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    Evgeny Denisov
    @eIGato
    @rambo-yuanbo, norm means "vector with length of 1".
    rambo-yuanbo
    @rambo-yuanbo
    @eIGato surely i understand that norm means a vector's length. But i was confused about whether I average the vectors first, then normalized the avg, and calculate the inner product, OR i normalize each vector and calculate an inner product , and then take the average (or equivalently average and then inner product) ?
    the result will be quite different between the two ways
    the difference is to normalize the average vector, OR to normalize each vector and then take the average
    Evgeny Denisov
    @eIGato
    @rambo-yuanbo do you think that longer vectors are more significant?
    rambo-yuanbo
    @rambo-yuanbo
    Exactly. if some word's length is high, it will have more impact on the average. If the word2vec's length does have some significant meaning, it's more justified to average the raw vector. But some of my document's average words vector does give some unexpected high similarities to some obviously un-relevent query word. That
    That is why i am wondering whether averaging raw word2vec vectors make more sense than average each word's similarity
    Evgeny Denisov
    @eIGato
    You may, for example, try to monkey-patch the target method and look whether there are any improvements.
    phalexo
    @phalexo
    @eIGato use window size 13-15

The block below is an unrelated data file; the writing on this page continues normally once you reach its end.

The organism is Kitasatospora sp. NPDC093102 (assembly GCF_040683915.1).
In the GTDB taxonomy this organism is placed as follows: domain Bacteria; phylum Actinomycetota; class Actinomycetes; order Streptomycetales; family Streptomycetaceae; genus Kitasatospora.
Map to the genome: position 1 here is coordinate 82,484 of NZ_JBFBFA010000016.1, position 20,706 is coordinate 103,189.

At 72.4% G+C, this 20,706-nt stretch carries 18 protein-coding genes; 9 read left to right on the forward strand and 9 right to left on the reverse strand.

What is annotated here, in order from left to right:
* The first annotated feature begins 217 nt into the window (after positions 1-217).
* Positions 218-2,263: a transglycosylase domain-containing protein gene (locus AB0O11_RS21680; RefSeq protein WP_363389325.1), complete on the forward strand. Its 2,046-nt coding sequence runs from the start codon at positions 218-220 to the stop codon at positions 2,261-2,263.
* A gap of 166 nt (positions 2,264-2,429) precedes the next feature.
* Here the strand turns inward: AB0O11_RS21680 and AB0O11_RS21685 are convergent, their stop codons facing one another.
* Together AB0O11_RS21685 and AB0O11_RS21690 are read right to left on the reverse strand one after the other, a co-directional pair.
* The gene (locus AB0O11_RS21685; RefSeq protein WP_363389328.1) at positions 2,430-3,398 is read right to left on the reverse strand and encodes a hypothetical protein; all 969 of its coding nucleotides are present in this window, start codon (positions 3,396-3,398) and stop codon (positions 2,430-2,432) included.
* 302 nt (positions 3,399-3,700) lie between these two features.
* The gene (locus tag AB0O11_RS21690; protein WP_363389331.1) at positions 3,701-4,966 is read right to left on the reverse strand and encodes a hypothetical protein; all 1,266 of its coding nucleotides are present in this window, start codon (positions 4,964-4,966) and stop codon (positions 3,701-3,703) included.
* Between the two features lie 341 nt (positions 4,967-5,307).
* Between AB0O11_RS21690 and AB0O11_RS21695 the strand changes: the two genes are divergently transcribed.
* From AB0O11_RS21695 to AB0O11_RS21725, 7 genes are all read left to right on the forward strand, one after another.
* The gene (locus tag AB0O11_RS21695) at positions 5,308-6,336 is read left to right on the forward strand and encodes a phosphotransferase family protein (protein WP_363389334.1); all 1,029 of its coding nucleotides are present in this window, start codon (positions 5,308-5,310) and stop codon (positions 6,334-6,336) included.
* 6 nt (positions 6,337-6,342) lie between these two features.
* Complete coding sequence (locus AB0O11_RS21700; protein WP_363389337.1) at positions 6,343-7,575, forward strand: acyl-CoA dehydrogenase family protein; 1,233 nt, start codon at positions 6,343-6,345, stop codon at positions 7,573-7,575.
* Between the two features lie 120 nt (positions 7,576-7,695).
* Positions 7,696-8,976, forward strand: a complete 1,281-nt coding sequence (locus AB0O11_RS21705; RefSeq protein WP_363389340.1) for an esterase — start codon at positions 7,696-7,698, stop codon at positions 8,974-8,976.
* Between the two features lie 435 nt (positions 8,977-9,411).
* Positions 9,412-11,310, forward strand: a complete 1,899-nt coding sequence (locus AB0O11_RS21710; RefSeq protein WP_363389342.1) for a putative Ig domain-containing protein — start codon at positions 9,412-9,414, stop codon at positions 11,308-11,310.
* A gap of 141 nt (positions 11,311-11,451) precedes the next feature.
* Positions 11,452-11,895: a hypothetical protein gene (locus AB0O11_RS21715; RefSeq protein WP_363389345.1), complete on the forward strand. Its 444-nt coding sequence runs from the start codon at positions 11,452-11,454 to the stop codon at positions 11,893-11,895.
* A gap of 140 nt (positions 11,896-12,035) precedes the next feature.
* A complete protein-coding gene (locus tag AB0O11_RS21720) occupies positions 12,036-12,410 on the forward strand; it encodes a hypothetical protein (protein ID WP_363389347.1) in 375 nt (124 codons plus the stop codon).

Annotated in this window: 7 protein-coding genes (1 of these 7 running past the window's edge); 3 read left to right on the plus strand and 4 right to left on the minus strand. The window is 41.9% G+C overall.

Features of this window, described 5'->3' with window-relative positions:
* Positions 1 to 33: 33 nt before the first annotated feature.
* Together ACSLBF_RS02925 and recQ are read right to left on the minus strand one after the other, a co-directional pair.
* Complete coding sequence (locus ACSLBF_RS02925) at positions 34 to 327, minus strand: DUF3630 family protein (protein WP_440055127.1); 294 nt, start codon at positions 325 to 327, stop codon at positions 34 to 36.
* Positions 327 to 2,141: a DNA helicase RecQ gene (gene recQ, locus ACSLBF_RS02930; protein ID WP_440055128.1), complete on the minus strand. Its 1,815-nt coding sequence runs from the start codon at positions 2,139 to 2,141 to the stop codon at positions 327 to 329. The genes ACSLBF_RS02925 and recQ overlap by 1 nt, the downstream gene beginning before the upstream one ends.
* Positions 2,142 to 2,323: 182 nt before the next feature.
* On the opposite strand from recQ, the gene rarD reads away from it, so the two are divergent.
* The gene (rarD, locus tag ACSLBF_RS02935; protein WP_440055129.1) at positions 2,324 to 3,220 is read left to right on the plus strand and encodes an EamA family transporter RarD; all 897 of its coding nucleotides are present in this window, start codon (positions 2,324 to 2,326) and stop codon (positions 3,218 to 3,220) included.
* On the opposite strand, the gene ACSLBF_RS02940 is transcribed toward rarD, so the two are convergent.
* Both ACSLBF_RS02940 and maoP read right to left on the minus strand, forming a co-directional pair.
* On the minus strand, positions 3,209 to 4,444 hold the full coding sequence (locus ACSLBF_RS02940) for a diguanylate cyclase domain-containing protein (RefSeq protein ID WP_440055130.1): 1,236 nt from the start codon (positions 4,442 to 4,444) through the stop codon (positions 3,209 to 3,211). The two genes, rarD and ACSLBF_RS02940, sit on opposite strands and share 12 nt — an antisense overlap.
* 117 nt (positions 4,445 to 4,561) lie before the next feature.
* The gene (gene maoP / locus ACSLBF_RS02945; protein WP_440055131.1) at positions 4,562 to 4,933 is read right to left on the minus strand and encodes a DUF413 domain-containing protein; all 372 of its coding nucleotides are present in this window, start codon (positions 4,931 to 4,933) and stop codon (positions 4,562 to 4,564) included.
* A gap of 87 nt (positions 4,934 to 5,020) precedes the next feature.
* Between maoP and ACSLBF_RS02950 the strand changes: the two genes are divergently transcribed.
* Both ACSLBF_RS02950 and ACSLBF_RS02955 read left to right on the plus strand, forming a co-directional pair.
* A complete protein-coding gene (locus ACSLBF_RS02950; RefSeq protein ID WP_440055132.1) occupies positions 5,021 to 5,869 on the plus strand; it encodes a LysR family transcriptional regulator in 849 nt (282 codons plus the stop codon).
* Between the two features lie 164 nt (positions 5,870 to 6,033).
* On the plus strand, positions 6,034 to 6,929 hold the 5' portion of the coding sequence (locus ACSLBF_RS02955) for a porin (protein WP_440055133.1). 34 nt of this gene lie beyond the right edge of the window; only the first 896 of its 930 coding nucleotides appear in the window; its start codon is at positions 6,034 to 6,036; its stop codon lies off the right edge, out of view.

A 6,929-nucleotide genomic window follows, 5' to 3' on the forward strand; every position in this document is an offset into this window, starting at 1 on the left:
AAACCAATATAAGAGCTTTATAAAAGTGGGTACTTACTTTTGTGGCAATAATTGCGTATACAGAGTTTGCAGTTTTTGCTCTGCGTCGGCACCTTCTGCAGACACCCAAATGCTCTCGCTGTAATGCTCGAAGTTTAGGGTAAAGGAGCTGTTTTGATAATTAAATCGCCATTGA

@rambo-yuanbo What are you trying to do anyway? Forget the mechanics of it, what is the general goal?
    phalexo
    @phalexo
    @eIGato "norm" actually means simply vector' length. When people talk about "normalizing" a vector they usually mean A/A.dot(A), which would be an unit vector with A's direction, i.e. a vector divided by its length.
    Evgeny Denisov
    @eIGato
    @phalexo you are right. I just thought about syn0norm when i answered. And by the way, A.dot(A) equals length squared, not just length.
    phalexo
    @phalexo
    @eIGato Yep, I forgot the sqrt.
    Ivan Menshikh
    @menshikh-iv
    1
    pramodith
    @pramodith
    Hi everyone my name is Pramodith and I'm a graduate student at the Georgia Institute of Technology, I'm interested in contributing to the gensim library as a part of GSOC 2018. I would really like to work on Neural Networks and evaluate and implement a published paper. Am I too late to the party? And can anyone give me more guidance as to how to move forward?
    Yu-Sheng Su
    @CoolSheng
    @menshikh-iv I have interest in gsoc project: Neural networks (similarity learning, state-of-the-art language models). I would like to know more in advance. The main propose is to get better performance than gensim result , right?
    Ivan Menshikh
    @menshikh-iv
    @CoolSheng this is too, gensim more about "create embedding for later similarity indexing", here, we don't worry about embedding, target is similarity.
    singhsanjee
    @singhsanjee
    I have installed gensim and all other supporting libraries in an environment, on Mac OS. it is in pip list, it is updated and upgraded and everything is ok but I always get import error in jupyter notebook
    any solution
    Evgeny Denisov
    @eIGato
    @singhsanjee does jupyter run in the same env?
    phalexo
    @phalexo
    Is there a way to insure that initial random weights are always initialized the same way? With numpy, for example, I can set a seed, and the random number generator then always produces the same data.
    phalexo
    @phalexo
    @eIGato Ok, that's interesting. Thanks for the reference.
    Previously I was asking about fixing certain vectors in place, and found out that there was a mechanism to do that. I am thinking it should be possible to have a model converge to more or less the same state, if I were to keep certain words/documents' vectors fixed while mutating all others.